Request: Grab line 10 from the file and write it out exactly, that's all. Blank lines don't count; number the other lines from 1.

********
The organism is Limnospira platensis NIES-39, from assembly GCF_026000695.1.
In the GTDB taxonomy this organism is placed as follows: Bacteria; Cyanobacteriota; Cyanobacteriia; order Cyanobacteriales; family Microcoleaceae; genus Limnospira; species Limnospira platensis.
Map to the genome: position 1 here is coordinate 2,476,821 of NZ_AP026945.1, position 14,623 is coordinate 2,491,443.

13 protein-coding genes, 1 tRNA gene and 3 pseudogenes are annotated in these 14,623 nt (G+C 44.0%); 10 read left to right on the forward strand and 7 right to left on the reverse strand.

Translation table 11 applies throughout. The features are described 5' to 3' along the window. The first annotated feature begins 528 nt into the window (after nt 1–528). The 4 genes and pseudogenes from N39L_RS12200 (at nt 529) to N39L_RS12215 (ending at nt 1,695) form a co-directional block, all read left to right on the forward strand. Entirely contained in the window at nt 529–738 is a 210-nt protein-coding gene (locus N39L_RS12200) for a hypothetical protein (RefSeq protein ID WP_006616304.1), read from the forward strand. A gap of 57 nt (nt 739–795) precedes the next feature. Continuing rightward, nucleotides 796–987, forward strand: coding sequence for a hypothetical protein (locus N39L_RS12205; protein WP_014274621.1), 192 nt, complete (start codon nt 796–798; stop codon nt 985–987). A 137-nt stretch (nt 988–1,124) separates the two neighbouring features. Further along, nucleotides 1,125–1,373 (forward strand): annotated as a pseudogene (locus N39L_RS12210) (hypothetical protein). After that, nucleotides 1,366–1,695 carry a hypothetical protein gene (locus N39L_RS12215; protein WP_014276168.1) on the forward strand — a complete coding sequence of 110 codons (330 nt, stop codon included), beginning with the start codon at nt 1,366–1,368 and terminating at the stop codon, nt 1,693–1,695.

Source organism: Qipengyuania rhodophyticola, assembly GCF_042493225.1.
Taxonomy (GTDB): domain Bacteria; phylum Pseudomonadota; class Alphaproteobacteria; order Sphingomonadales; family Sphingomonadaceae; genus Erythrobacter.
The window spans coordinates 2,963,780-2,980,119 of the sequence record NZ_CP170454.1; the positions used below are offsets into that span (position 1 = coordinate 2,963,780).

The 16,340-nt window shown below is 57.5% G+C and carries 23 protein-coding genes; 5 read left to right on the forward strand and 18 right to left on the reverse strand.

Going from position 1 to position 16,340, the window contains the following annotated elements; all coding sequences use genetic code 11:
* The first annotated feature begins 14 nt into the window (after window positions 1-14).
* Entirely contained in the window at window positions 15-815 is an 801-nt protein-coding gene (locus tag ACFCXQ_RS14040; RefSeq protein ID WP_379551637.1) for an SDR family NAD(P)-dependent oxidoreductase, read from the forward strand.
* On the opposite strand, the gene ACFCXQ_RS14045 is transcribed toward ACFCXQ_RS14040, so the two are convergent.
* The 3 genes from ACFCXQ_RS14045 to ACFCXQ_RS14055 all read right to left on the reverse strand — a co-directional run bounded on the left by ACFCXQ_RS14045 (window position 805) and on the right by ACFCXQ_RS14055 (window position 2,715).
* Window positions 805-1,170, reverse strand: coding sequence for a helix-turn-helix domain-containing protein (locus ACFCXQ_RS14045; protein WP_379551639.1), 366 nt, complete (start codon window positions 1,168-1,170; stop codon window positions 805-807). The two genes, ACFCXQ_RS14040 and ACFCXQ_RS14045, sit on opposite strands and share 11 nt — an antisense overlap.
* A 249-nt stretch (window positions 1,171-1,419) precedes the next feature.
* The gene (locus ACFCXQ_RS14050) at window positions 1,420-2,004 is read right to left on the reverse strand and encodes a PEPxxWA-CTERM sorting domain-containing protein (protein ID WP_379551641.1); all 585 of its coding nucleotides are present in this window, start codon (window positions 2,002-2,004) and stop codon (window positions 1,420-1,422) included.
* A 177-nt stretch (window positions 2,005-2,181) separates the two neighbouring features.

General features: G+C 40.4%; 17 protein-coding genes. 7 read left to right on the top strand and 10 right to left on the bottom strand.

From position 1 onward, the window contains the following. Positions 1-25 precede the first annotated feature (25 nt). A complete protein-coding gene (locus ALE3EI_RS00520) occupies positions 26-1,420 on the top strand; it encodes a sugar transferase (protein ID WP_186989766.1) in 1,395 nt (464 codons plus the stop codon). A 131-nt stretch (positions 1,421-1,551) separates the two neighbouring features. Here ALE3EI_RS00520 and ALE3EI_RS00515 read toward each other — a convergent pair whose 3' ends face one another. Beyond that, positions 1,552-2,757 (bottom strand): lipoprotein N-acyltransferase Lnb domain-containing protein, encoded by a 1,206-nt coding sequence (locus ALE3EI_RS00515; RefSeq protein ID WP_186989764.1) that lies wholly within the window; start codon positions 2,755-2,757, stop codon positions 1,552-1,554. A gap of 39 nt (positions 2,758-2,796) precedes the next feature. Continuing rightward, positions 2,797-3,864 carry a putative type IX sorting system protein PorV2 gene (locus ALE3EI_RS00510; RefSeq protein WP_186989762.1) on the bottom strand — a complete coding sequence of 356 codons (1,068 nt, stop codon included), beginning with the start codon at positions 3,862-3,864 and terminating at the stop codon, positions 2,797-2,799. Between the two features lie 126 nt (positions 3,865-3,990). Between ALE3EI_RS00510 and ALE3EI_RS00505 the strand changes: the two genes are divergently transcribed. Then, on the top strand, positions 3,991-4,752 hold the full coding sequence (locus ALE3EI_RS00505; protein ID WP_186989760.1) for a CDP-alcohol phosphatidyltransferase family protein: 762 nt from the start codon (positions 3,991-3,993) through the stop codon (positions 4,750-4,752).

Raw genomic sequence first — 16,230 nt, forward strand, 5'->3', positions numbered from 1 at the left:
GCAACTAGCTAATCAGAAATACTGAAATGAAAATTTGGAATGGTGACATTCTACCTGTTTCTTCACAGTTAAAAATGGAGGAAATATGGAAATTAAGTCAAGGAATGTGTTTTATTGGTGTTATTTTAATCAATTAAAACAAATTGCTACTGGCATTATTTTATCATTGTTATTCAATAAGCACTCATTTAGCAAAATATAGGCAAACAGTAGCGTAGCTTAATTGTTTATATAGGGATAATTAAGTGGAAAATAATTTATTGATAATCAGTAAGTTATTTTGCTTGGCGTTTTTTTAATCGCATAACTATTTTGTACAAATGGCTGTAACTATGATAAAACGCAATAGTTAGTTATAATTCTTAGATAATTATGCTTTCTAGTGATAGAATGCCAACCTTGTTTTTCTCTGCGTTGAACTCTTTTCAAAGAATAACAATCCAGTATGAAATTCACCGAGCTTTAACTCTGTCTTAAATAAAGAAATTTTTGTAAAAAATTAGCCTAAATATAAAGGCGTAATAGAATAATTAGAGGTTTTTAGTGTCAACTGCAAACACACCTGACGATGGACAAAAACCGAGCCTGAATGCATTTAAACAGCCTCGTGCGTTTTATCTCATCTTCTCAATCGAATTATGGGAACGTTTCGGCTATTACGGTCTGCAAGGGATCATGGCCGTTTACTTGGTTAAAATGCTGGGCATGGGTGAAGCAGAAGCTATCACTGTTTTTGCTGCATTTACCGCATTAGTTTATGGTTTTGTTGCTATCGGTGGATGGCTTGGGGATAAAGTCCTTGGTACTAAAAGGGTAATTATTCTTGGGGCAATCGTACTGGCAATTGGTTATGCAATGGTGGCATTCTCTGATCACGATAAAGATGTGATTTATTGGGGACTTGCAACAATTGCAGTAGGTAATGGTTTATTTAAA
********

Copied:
Going from position 1 to position 16,340, the window contains the following annotated elements; all coding sequences use genetic code 11: